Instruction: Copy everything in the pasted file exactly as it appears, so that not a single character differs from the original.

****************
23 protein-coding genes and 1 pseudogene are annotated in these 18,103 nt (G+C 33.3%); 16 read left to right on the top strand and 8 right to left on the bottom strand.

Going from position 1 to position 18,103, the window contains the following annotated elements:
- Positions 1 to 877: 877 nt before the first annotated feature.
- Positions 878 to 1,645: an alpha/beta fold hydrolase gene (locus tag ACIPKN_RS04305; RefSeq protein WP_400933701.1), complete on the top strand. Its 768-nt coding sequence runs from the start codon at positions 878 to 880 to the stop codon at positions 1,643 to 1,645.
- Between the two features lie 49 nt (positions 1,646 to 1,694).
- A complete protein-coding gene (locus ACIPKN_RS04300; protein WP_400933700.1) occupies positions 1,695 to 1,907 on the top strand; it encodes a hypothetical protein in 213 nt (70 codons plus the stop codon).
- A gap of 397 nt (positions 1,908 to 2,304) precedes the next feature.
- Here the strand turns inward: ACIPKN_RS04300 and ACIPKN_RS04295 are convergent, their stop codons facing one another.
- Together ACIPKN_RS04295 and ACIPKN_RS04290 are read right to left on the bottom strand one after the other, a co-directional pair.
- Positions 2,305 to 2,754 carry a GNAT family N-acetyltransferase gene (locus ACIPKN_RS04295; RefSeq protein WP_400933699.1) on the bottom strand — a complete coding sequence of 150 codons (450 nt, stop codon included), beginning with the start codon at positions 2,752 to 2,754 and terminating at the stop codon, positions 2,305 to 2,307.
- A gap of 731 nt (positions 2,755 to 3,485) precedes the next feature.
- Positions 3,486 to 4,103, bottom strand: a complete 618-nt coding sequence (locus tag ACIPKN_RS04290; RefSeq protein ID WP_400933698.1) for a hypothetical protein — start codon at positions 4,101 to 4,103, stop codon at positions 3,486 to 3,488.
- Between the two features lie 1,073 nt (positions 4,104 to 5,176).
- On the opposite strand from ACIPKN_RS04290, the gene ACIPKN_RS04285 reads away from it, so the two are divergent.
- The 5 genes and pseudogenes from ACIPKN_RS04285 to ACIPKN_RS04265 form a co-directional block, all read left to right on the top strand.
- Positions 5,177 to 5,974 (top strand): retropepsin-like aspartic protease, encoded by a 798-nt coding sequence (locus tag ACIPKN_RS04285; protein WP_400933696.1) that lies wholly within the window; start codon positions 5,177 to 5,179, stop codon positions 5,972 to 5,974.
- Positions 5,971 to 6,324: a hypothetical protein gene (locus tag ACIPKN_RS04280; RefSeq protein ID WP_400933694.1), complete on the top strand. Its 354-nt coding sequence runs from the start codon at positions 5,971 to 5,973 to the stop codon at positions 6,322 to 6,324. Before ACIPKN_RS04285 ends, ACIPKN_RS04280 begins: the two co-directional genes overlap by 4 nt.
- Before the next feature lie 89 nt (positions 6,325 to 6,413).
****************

23 protein-coding genes and 1 pseudogene are annotated in these 18,103 nt (G+C 33.3%); 16 read left to right on the top strand and 8 right to left on the bottom strand.

Going from position 1 to position 18,103, the window contains the following annotated elements:
- Positions 1 to 877: 877 nt before the first annotated feature.
- Positions 878 to 1,645: an alpha/beta fold hydrolase gene (locus tag ACIPKN_RS04305; RefSeq protein WP_400933701.1), complete on the top strand. Its 768-nt coding sequence runs from the start codon at positions 878 to 880 to the stop codon at positions 1,643 to 1,645.
- Between the two features lie 49 nt (positions 1,646 to 1,694).
- A complete protein-coding gene (locus ACIPKN_RS04300; protein WP_400933700.1) occupies positions 1,695 to 1,907 on the top strand; it encodes a hypothetical protein in 213 nt (70 codons plus the stop codon).
- A gap of 397 nt (positions 1,908 to 2,304) precedes the next feature.
- Here the strand turns inward: ACIPKN_RS04300 and ACIPKN_RS04295 are convergent, their stop codons facing one another.
- Together ACIPKN_RS04295 and ACIPKN_RS04290 are read right to left on the bottom strand one after the other, a co-directional pair.
- Positions 2,305 to 2,754 carry a GNAT family N-acetyltransferase gene (locus ACIPKN_RS04295; RefSeq protein WP_400933699.1) on the bottom strand — a complete coding sequence of 150 codons (450 nt, stop codon included), beginning with the start codon at positions 2,752 to 2,754 and terminating at the stop codon, positions 2,305 to 2,307.
- A gap of 731 nt (positions 2,755 to 3,485) precedes the next feature.
- Positions 3,486 to 4,103, bottom strand: a complete 618-nt coding sequence (locus tag ACIPKN_RS04290; RefSeq protein ID WP_400933698.1) for a hypothetical protein — start codon at positions 4,101 to 4,103, stop codon at positions 3,486 to 3,488.
- Between the two features lie 1,073 nt (positions 4,104 to 5,176).
- On the opposite strand from ACIPKN_RS04290, the gene ACIPKN_RS04285 reads away from it, so the two are divergent.
- The 5 genes and pseudogenes from ACIPKN_RS04285 to ACIPKN_RS04265 form a co-directional block, all read left to right on the top strand.
- Positions 5,177 to 5,974 (top strand): retropepsin-like aspartic protease, encoded by a 798-nt coding sequence (locus tag ACIPKN_RS04285; protein WP_400933696.1) that lies wholly within the window; start codon positions 5,177 to 5,179, stop codon positions 5,972 to 5,974.
- Positions 5,971 to 6,324: a hypothetical protein gene (locus tag ACIPKN_RS04280; RefSeq protein ID WP_400933694.1), complete on the top strand. Its 354-nt coding sequence runs from the start codon at positions 5,971 to 5,973 to the stop codon at positions 6,322 to 6,324. Before ACIPKN_RS04285 ends, ACIPKN_RS04280 begins: the two co-directional genes overlap by 4 nt.
- Before the next feature lie 89 nt (positions 6,325 to 6,413).